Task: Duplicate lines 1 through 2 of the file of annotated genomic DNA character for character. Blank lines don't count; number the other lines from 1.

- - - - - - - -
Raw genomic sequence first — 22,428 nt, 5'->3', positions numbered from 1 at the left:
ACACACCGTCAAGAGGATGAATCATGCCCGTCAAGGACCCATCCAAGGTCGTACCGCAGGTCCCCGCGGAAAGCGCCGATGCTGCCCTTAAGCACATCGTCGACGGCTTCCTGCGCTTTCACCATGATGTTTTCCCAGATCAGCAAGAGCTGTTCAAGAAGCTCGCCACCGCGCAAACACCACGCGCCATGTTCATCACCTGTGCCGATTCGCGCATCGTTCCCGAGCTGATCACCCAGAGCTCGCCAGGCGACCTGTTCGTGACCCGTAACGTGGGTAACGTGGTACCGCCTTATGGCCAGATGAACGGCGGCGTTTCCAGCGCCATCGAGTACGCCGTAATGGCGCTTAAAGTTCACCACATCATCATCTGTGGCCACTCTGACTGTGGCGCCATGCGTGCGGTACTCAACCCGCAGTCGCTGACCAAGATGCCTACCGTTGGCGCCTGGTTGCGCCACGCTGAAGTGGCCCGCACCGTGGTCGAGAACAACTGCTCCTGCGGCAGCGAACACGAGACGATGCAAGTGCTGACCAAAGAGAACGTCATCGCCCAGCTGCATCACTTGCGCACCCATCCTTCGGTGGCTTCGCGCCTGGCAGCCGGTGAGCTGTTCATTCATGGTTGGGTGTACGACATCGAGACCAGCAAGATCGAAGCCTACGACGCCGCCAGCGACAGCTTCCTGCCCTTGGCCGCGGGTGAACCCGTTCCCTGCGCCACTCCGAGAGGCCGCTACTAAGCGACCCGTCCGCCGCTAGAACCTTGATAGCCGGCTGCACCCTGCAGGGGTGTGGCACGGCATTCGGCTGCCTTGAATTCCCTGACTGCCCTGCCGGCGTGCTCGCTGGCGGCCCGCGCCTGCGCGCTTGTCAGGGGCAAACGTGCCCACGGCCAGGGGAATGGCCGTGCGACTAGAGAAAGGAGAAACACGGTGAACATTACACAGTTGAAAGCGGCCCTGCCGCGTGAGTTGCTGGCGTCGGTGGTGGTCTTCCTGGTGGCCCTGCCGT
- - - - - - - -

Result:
Raw genomic sequence first — 22,428 nt, 5'->3', positions numbered from 1 at the left:
ACACACCGTCAAGAGGATGAATCATGCCCGTCAAGGACCCATCCAAGGTCGTACCGCAGGTCCCCGCGGAAAGCGCCGATGCTGCCCTTAAGCACATCGTCGACGGCTTCCTGCGCTTTCACCATGATGTTTTCCCAGATCAGCAAGAGCTGTTCAAGAAGCTCGCCACCGCGCAAACACCACGCGCCATGTTCATCACCTGTGCCGATTCGCGCATCGTTCCCGAGCTGATCACCCAGAGCTCGCCAGGCGACCTGTTCGTGACCCGTAACGTGGGTAACGTGGTACCGCCTTATGGCCAGATGAACGGCGGCGTTTCCAGCGCCATCGAGTACGCCGTAATGGCGCTTAAAGTTCACCACATCATCATCTGTGGCCACTCTGACTGTGGCGCCATGCGTGCGGTACTCAACCCGCAGTCGCTGACCAAGATGCCTACCGTTGGCGCCTGGTTGCGCCACGCTGAAGTGGCCCGCACCGTGGTCGAGAACAACTGCTCCTGCGGCAGCGAACACGAGACGATGCAAGTGCTGACCAAAGAGAACGTCATCGCCCAGCTGCATCACTTGCGCACCCATCCTTCGGTGGCTTCGCGCCTGGCAGCCGGTGAGCTGTTCATTCATGGTTGGGTGTACGACATCGAGACCAGCAAGATCGAAGCCTACGACGCCGCCAGCGACAGCTTCCTGCCCTTGGCCGCGGGTGAACCCGTTCCCTGCGCCACTCCGAGAGGCCGCTACTAAGCGACCCGTCCGCCGCTAGAACCTTGATAGCCGGCTGCACCCTGCAGGGGTGTGGCACGGCATTCGGCTGCCTTGAATTCCCTGACTGCCCTGCCGGCGTGCTCGCTGGCGGCCCGCGCCTGCGCGCTTGTCAGGGGCAAACGTGCCCACGGCCAGGGGAATGGCCGTGCGACTAGAGAAAGGAGAAACACGGTGAACATTACACAGTTGAAAGCGGCCCTGCCGCGTGAGTTGCTGGCGTCGGTGGTGGTCTTCCTGGTGGCCCTGCCGT